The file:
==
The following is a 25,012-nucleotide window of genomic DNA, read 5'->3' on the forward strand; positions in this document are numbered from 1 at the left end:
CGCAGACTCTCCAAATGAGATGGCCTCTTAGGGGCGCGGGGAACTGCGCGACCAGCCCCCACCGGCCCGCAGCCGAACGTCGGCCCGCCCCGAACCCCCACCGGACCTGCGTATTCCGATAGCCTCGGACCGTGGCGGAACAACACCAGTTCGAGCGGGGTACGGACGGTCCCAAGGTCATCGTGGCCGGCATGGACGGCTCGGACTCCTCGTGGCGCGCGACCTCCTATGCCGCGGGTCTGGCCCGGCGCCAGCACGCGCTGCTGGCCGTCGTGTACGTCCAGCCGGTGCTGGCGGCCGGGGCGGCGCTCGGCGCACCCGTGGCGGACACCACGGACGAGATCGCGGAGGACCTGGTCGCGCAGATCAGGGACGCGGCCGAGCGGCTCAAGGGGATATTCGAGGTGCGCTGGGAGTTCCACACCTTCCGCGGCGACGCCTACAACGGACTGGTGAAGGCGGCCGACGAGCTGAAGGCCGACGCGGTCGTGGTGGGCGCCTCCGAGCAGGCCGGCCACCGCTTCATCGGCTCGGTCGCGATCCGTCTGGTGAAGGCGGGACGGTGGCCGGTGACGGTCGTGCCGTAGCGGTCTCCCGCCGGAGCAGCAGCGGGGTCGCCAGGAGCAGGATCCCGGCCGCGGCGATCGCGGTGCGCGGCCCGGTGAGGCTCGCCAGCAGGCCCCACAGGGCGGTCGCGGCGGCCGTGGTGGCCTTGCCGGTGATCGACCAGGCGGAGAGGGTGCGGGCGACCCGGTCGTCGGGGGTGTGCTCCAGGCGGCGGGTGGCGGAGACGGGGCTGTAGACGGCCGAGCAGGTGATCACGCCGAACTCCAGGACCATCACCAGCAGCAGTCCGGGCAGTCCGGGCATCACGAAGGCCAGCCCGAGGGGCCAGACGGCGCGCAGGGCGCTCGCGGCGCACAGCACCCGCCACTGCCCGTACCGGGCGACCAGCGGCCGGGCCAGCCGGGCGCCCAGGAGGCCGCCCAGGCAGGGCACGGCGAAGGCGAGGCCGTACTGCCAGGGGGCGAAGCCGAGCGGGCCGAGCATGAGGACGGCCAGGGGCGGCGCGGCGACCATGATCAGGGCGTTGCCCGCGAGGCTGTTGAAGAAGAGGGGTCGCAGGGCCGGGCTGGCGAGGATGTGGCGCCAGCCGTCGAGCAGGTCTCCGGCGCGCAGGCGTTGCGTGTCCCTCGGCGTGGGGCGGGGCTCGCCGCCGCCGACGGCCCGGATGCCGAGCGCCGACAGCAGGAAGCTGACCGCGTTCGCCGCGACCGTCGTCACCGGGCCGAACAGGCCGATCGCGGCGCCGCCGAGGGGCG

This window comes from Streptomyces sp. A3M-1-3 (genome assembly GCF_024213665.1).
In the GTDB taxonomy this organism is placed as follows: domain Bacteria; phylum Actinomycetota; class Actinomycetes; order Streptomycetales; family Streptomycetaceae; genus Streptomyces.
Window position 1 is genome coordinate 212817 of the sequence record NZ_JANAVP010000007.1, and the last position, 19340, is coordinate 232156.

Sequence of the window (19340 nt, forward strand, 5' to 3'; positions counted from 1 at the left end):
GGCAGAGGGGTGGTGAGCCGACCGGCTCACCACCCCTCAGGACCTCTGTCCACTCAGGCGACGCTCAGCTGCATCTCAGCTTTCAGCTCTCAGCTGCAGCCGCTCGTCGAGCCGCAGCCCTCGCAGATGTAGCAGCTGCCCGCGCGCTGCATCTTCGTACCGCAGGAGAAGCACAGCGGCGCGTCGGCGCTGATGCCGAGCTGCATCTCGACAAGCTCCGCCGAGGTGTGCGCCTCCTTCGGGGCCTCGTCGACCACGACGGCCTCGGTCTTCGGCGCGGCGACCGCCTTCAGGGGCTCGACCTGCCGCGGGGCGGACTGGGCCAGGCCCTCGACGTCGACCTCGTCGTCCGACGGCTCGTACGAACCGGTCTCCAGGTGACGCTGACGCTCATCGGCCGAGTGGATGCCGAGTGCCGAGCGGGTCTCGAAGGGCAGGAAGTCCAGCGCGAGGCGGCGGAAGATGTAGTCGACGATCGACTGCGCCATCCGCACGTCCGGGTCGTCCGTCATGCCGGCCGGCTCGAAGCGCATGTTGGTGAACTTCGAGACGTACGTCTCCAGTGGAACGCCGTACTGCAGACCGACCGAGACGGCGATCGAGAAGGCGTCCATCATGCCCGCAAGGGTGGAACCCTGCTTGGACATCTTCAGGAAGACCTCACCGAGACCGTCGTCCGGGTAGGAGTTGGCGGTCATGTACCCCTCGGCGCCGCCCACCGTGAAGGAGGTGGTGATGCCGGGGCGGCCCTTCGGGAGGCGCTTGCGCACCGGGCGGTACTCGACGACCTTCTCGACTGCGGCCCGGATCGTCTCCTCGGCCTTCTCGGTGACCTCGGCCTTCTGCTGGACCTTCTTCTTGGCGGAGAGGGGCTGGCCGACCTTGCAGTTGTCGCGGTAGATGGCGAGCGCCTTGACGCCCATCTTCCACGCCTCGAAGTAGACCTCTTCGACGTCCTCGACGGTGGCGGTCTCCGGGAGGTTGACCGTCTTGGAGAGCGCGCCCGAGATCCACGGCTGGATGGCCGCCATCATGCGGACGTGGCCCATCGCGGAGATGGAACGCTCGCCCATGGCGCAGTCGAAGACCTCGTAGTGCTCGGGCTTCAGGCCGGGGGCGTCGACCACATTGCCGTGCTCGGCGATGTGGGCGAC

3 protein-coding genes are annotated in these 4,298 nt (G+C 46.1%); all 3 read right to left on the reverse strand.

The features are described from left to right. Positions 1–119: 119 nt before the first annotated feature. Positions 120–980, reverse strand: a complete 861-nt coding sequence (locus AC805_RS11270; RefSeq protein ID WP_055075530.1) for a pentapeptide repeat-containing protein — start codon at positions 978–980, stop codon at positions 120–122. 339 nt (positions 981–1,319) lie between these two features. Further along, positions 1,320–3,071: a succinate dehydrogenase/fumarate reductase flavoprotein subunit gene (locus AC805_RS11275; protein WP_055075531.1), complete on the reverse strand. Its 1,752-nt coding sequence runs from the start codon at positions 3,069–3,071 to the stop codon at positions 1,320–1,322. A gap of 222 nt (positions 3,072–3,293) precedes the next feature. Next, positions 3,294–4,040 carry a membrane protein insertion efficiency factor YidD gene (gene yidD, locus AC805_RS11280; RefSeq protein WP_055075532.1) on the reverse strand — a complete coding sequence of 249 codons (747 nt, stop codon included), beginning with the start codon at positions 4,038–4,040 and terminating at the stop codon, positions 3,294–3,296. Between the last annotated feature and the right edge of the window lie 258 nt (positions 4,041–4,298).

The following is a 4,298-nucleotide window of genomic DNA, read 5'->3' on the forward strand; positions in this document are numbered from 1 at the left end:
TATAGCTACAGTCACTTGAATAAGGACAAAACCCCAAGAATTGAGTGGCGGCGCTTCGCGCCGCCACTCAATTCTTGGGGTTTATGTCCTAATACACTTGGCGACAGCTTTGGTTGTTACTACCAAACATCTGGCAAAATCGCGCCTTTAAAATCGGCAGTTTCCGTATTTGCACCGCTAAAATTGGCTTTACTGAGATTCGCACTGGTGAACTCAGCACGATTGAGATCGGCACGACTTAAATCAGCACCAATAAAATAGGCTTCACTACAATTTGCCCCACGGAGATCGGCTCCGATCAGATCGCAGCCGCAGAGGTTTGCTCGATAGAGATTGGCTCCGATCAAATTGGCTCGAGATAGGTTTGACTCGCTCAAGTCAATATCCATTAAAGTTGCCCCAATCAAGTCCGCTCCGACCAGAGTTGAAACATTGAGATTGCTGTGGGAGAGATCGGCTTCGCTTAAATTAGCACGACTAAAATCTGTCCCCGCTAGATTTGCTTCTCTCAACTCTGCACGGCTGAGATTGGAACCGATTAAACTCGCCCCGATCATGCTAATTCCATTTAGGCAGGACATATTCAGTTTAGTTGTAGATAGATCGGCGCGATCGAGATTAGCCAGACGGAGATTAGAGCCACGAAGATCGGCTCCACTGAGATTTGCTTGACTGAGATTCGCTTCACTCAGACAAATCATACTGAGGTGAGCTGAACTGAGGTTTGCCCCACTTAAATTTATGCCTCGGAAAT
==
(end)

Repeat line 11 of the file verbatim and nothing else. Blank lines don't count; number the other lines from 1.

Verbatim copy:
TATAGCTACAGTCACTTGAATAAGGACAAAACCCCAAGAATTGAGTGGCGGCGCTTCGCGCCGCCACTCAATTCTTGGGGTTTATGTCCTAATACACTTGGCGACAGCTTTGGTTGTTACTACCAAACATCTGGCAAAATCGCGCCTTTAAAATCGGCAGTTTCCGTATTTGCACCGCTAAAATTGGCTTTACTGAGATTCGCACTGGTGAACTCAGCACGATTGAGATCGGCACGACTTAAATCAGCACCAATAAAATAGGCTTCACTACAATTTGCCCCACGGAGATCGGCTCCGATCAGATCGCAGCCGCAGAGGTTTGCTCGATAGAGATTGGCTCCGATCAAATTGGCTCGAGATAGGTTTGACTCGCTCAAGTCAATATCCATTAAAGTTGCCCCAATCAAGTCCGCTCCGACCAGAGTTGAAACATTGAGATTGCTGTGGGAGAGATCGGCTTCGCTTAAATTAGCACGACTAAAATCTGTCCCCGCTAGATTTGCTTCTCTCAACTCTGCACGGCTGAGATTGGAACCGATTAAACTCGCCCCGATCATGCTAATTCCATTTAGGCAGGACATATTCAGTTTAGTTGTAGATAGATCGGCGCGATCGAGATTAGCCAGACGGAGATTAGAGCCACGAAGATCGGCTCCACTGAGATTTGCTTGACTGAGATTCGCTTCACTCAGACAAATCATACTGAGGTGAGCTGAACTGAGGTTTGCCCCACTTAAATTTATGCCTCGGAAAT